Kris Rusch wrote a few weeks ago that the gold rush is over in indie publishing; in fact, it’s been over for some time now.
There’s no surprise to many of us. Neither is it cause for panic (or jubilation, if you’ve thought the indie revolution was a bad thing). Busts follow booms. It’s the nature of things.
For a long, long time, I’ve made my home in Alaska, the state that has the most volatile economy in the nation, dependent as it is on the boom-bust development of resources like oil and gold. For a forthcoming book, I’ve also done a huge amount of research on the granddaddy of all booms, the 1898 Klondike Gold Rush. So it’s impossible to resist probing what the metaphor illustrates for authors, whether they’ve been publishing independently or watching from the sidelines:
· When the boom begins, the attraction is as much—maybe more—about independence and reward for hard work as it is about wealth. As with would-be and midlist authors who felt squeezed out of traditional publishing, most of the prospectors who came North felt squeezed out of opportunities within the dysfunctional economy of the 1890s.
· Statistically speaking, by the time you hear about it, the so-called “easy money” is gone. For the most part, those who were already milling around in the vicinity of the Klondike when the first nuggets were found were the ones who made out well. By the time word reached everyone else, the best claims were all taken. The same has happened in indie publishing, where authors who jumped in early (2009-2011) found the biggest followings among readers. As with the miners, not all who did well were skilled; some were just lucky.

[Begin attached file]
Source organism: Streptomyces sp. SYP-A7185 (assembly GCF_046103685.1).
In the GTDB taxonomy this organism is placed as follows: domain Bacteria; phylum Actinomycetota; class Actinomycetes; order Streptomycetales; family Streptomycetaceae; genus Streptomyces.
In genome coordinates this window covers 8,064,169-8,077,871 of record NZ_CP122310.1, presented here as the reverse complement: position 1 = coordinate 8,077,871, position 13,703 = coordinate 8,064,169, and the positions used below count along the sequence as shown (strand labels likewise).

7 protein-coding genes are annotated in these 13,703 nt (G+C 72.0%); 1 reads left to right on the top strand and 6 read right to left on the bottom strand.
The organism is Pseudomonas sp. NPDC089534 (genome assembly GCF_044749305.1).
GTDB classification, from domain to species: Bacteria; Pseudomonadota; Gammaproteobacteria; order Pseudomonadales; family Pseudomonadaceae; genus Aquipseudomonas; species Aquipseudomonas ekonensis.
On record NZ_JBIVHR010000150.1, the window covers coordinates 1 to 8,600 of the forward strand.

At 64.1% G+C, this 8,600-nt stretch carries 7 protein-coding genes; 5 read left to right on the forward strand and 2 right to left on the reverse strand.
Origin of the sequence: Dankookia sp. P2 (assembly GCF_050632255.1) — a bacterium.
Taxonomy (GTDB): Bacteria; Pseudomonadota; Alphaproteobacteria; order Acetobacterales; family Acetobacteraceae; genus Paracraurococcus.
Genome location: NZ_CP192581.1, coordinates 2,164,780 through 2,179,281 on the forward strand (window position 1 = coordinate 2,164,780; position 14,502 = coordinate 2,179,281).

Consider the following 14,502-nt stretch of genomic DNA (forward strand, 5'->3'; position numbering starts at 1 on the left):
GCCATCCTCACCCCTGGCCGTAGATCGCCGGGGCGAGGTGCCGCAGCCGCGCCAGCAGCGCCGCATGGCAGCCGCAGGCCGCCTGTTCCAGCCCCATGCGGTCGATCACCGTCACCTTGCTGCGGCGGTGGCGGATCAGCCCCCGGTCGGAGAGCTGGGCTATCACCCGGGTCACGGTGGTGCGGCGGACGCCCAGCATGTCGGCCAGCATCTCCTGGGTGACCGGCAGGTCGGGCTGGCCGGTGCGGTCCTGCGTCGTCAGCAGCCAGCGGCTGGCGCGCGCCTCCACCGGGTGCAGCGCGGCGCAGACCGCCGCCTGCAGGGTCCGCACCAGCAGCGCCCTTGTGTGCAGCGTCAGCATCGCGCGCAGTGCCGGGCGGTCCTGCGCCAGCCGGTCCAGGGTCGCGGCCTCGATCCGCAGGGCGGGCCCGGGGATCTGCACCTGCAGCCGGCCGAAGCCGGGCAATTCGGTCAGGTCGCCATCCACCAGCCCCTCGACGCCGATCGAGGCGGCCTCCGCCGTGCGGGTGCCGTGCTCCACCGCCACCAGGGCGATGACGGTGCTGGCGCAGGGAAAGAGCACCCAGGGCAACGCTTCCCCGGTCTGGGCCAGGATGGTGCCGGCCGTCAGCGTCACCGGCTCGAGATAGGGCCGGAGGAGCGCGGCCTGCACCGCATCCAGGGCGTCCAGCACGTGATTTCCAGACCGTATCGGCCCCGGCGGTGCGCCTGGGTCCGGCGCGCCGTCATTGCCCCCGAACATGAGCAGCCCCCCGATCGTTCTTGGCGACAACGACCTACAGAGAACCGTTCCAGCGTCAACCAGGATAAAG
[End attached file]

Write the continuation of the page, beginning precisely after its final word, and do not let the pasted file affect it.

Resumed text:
· The volume of interest causes big problems. When a boom begins, there’s never enough infrastructure in place to deal with the influx. The sheer numbers complicate the situation for everyone. Confusion reigns. Sound familiar?
· The resource has limits. No matter how many miners, there’s only so much gold. For books, there are only so many readers, and those readers have only so much time to read.
· When the reality hits, most quit. With a lot of grumbling and excuses over what went wrong, some move on to the next big rush—from the Klondike, it was Nome; from indie e-books, who knows? Others will give up completely.
· Aside from those who arrived early on, the ones who do best are those who “mine the miners.” Though the good Klondike claims were gone early, the entrepreneurs who set up shop to feed and house the miners (and keep them in liquor) did just fine. Some even hung around after the rush was over. In indie publishing, those who market services to authors trying to figure out how to promote their books will in many cases do better than the authors themselves.
· When the rush ends, nothing’s as it once was. Klondikers tore through the landscape and created havoc among indigenous cultures. Post-boom, publishing has also changed in ways we’re still trying to figure out.
· Despite the hardships and challenges, a certain percentage of those who came for the opportunities will stay because they like this new way of life. As with those who settled in the north, indie authors are here to stay—wiser for their troubles, better focused than they might have been, and content with the new landscape.